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Published on Jun 28, 2017
We often wake up from a dream with a powerful urge to tell those around us about what happened. But our listeners are also liable to feel restless and bored during our narration of the dream. The issue takes us to the heart of the challenges of communication. If you like our films, take a look at our shop (we ship worldwide): https://goo.gl/HgjNSC Join our mailing list: http://bit.ly/2e0TQNJ Or visit us in person at our London HQ https://goo.gl/HWoCTV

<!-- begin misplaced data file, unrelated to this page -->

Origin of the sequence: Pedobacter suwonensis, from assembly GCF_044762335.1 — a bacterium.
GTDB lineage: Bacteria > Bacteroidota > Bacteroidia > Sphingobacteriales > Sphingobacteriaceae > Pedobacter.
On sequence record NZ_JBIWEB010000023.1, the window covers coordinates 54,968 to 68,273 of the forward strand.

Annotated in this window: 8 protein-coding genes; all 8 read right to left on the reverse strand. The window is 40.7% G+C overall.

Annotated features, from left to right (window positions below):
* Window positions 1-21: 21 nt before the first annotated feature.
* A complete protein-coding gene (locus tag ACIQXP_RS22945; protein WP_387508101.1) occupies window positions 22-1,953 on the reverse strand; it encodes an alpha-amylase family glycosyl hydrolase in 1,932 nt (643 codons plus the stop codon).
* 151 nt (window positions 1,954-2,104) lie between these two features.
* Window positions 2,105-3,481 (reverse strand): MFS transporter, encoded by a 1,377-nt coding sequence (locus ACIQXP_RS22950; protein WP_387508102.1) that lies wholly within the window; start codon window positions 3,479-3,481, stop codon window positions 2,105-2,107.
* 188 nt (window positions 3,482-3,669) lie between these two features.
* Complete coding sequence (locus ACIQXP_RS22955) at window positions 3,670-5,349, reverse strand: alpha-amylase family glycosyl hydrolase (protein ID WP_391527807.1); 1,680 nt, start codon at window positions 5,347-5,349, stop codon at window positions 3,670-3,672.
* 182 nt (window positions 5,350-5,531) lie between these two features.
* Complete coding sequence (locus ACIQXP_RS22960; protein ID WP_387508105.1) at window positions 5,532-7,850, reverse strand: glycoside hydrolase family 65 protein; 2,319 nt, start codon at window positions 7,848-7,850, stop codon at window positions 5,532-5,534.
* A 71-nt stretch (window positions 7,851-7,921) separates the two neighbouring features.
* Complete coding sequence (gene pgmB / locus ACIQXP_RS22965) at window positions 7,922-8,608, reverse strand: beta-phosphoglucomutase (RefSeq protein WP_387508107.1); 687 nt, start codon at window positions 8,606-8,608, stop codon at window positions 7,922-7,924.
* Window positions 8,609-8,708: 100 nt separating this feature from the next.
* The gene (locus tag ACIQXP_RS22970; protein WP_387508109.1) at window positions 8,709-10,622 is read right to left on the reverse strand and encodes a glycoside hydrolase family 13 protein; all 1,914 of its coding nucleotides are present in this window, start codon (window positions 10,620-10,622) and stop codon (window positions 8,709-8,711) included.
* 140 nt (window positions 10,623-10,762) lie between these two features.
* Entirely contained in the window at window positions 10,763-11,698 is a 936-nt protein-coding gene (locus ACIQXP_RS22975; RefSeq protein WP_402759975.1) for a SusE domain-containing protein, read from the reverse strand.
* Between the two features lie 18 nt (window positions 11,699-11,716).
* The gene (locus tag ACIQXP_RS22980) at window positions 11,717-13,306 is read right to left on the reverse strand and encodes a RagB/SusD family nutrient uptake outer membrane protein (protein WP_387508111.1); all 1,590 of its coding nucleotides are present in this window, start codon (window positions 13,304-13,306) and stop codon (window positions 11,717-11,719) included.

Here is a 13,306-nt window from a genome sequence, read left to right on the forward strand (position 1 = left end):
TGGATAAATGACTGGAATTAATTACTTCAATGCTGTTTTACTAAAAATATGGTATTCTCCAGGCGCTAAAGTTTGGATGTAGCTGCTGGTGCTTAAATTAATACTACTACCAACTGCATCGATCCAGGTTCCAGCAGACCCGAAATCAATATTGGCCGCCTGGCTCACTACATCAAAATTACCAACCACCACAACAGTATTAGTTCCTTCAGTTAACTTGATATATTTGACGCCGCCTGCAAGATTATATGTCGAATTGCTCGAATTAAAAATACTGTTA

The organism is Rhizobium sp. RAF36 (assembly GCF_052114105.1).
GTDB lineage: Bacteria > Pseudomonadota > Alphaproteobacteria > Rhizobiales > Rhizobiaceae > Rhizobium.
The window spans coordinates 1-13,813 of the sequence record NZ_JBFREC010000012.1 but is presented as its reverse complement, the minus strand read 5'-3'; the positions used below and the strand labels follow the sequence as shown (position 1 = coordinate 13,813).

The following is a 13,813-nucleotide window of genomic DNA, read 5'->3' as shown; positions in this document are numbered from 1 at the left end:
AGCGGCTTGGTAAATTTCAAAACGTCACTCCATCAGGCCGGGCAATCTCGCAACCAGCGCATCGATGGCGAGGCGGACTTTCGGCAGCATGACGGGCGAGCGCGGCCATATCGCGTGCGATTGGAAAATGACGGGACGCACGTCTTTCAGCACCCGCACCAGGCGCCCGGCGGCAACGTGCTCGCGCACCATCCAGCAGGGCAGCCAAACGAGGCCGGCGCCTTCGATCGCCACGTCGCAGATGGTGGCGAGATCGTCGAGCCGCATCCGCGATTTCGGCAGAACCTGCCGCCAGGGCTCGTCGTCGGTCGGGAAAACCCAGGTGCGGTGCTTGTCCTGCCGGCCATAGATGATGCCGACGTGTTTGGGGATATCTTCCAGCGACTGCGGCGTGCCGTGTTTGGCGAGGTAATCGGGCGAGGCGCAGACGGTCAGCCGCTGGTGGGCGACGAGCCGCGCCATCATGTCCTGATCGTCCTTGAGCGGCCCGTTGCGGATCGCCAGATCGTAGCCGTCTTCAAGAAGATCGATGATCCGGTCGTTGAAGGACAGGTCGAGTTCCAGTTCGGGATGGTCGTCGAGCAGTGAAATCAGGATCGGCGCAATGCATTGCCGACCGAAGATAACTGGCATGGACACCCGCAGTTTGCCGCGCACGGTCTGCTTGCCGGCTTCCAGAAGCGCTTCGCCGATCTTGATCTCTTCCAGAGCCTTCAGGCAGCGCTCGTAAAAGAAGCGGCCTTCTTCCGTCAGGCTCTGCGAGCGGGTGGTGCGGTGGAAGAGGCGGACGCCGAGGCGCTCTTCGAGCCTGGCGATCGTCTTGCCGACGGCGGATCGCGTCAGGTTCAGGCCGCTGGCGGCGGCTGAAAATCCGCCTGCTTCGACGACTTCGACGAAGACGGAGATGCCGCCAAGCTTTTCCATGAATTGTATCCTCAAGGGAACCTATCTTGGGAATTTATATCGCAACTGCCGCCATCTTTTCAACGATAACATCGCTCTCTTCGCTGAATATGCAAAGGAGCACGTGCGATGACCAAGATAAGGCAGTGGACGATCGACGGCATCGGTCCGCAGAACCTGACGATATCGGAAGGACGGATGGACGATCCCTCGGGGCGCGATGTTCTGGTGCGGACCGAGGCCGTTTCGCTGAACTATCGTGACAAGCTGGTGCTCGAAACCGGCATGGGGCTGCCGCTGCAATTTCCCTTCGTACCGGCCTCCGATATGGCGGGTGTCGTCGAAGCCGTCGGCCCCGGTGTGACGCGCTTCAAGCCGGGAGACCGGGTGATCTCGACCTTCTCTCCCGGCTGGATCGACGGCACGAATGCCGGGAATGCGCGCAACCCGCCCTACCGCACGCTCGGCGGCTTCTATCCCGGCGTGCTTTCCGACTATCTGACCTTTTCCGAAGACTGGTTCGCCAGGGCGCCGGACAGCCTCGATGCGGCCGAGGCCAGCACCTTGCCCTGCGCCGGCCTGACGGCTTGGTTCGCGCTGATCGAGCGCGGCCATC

“It’s been a dramatic night: you were in a hotel at a crossroads; the tide was coming in; someone threw a pencil at you; you were in the back of a big car with your grandmother, on the way to sit an exam; you had to climb over a wall but kept being tickled by a giant squirrel. Then you woke up. It felt immensely important, but when you go downstairs and try to tell your companions about the extraordinary things that travelled through your sleeping brain, the results are sobering. You keep saying that it felt ‘exciting’, ‘so weird’ and ‘absolutely amazing’, but – strangely – your attempts to get others to experience the particularities of your night are met by some dispiritingly blank stares. Half-way through the narration, someone pipes up to say the cereal is running low. Another person mentions it might rain later. Then the doorbell rings…”